“Who are you?” Personality as a regulator of emotional exchange in Tunisians’ Facebook instant messages



Computer-mediated communication (CMC) has increased dramatically in the last decade and expanded our social relations from families, friends, and neighbors to an almost universe of people due to the proliferation of social network sites, particularly Facebook. In its early days, CMC was seen as only adequate in task-oriented communication because it lacks nonverbal cues. Against its meteoric rise, CMC has offered its version of nonverbal cues namely emoticons that are mainly used to compensate for facial expressions in face-to-face conversations. Many computer-mediated discourse researchers showed concern about studying emoticons but scant attention was paid to the study of its variability through incorporating roles and variables. The current research adopts a sociolinguistic approach to emoticon use. It investigates the correlation between emoticon variations as a dependent linguistic variable in Tunisians’ Facebook Instant messaging conversations and the personality of the sender as an independent social variable. The research findings show that “who you are?” may serve as an emotional regulator for emoticon use and suggest a list of personal traits of Tunisian Facebook IM users who are keener on the use of emoticons than others.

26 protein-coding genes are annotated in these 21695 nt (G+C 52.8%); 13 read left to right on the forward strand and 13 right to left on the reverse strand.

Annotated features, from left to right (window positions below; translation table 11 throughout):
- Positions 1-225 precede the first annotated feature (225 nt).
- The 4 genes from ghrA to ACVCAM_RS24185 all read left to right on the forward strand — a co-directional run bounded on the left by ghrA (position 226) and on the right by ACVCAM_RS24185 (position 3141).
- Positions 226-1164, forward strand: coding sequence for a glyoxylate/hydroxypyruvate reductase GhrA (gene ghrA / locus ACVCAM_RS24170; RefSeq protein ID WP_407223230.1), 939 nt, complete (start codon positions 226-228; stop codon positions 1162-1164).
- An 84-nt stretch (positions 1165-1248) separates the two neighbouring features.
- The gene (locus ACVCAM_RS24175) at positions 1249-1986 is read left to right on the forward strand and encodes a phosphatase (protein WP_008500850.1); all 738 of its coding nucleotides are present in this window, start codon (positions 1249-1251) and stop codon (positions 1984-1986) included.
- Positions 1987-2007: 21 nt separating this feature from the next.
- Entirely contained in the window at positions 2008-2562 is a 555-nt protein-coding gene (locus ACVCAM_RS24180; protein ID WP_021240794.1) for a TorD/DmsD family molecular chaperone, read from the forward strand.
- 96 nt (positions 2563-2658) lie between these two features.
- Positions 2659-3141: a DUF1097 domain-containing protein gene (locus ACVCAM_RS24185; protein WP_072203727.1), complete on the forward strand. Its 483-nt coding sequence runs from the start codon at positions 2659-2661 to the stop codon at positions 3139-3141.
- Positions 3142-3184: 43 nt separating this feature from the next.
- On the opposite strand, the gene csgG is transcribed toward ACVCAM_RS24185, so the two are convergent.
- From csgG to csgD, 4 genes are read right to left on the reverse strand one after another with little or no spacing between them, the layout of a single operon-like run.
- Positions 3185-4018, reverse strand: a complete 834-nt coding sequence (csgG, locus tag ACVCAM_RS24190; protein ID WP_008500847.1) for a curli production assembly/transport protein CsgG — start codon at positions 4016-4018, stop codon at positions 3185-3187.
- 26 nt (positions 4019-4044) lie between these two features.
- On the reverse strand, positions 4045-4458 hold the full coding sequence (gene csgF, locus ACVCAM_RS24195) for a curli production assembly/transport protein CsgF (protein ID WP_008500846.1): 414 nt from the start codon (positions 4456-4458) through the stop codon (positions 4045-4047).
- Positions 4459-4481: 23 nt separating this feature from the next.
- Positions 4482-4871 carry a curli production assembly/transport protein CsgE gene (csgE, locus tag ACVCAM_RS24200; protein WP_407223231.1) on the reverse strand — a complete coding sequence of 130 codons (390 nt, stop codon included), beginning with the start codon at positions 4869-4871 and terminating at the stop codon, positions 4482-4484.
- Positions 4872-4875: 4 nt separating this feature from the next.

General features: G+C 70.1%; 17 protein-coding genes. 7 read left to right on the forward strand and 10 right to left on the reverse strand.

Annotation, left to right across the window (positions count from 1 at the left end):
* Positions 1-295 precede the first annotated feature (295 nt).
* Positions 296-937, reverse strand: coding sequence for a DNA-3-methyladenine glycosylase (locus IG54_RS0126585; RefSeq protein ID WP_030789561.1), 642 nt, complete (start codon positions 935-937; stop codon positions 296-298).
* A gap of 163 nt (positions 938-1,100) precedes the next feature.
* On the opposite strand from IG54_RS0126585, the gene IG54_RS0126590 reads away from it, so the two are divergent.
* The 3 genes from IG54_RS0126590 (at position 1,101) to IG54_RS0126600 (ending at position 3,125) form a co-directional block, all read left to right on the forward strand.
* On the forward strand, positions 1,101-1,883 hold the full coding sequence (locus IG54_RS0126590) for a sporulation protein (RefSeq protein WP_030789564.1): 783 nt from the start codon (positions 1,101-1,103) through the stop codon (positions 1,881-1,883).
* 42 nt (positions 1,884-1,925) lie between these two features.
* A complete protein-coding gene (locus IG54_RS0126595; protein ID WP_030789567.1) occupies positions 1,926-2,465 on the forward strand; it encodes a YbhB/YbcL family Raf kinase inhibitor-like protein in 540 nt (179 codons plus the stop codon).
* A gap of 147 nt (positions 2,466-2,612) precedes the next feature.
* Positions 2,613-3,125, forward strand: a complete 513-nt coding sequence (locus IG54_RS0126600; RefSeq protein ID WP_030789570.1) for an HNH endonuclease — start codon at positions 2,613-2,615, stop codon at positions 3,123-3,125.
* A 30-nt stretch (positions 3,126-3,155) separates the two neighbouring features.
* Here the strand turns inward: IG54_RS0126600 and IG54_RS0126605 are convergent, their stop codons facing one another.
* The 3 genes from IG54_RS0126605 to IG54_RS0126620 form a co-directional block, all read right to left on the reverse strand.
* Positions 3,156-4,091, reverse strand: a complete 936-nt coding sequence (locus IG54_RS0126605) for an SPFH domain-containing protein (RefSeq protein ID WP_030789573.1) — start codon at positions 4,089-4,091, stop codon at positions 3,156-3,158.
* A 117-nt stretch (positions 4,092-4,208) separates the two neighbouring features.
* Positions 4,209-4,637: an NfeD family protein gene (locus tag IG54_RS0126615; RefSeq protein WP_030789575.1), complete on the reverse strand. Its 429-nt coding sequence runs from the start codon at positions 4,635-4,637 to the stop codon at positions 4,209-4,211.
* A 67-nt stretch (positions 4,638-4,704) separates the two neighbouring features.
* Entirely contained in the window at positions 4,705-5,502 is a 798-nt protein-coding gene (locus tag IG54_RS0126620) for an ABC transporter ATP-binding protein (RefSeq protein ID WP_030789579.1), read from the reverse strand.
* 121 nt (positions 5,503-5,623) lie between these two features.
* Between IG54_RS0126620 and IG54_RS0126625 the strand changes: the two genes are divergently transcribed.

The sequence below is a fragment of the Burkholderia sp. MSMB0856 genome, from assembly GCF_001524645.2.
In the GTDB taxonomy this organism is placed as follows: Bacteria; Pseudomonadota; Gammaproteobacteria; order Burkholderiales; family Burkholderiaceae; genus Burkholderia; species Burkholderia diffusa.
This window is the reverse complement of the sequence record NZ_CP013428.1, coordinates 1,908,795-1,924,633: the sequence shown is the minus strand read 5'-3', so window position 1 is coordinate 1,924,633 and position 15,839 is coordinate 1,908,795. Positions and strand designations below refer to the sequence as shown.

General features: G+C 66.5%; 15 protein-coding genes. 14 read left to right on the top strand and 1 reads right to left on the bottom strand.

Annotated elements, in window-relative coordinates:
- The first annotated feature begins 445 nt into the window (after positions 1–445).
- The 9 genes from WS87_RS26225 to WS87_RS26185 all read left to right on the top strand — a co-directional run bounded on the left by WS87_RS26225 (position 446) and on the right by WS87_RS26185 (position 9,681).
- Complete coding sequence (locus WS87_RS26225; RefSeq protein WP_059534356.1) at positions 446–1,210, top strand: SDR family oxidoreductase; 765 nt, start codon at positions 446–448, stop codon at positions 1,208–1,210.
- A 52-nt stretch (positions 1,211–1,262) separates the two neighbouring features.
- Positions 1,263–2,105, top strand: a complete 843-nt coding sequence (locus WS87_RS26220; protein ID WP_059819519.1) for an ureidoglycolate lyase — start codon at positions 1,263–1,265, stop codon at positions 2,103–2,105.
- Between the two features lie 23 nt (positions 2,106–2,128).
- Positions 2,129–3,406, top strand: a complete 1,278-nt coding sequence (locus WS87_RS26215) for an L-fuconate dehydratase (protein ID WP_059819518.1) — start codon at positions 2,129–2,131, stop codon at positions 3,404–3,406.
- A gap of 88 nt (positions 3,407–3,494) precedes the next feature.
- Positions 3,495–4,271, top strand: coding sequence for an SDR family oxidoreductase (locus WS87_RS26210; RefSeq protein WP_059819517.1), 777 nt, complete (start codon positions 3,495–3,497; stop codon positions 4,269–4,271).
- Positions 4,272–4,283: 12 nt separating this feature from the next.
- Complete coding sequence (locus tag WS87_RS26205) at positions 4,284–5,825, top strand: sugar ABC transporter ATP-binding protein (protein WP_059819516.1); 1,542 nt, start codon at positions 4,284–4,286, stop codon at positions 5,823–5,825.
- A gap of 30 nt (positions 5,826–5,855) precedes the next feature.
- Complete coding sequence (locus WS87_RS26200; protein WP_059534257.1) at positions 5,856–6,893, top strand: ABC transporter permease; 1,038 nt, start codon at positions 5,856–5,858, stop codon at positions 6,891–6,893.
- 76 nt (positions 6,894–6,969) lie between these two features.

Variation, Emoticons, The Sender’s Personality, Facebook IM.

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